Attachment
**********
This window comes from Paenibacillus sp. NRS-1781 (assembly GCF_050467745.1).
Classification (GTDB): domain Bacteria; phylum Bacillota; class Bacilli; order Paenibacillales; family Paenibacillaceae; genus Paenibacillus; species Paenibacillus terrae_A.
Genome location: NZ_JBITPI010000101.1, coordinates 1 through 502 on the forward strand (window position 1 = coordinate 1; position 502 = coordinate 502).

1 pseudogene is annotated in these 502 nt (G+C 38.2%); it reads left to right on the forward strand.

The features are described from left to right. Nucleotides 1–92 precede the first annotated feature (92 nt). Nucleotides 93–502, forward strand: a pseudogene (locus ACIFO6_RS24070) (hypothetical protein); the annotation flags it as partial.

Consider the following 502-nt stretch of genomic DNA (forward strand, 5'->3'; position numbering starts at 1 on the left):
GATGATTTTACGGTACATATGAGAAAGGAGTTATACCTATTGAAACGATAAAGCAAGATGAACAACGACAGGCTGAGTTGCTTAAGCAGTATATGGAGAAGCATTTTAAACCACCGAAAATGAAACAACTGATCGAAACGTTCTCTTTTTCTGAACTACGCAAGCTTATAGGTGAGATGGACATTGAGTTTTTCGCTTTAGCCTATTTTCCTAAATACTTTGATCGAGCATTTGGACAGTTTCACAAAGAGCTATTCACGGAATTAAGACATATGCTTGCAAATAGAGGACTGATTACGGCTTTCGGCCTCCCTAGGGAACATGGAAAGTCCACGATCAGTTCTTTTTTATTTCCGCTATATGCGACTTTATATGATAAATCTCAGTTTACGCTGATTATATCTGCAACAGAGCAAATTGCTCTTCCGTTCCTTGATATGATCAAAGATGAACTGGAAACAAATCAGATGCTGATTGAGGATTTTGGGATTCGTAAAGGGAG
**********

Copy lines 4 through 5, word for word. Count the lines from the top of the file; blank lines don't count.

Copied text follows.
1 pseudogene is annotated in these 502 nt (G+C 38.2%); it reads left to right on the forward strand.

The features are described from left to right. Nucleotides 1–92 precede the first annotated feature (92 nt). Nucleotides 93–502, forward strand: a pseudogene (locus ACIFO6_RS24070) (hypothetical protein); the annotation flags it as partial.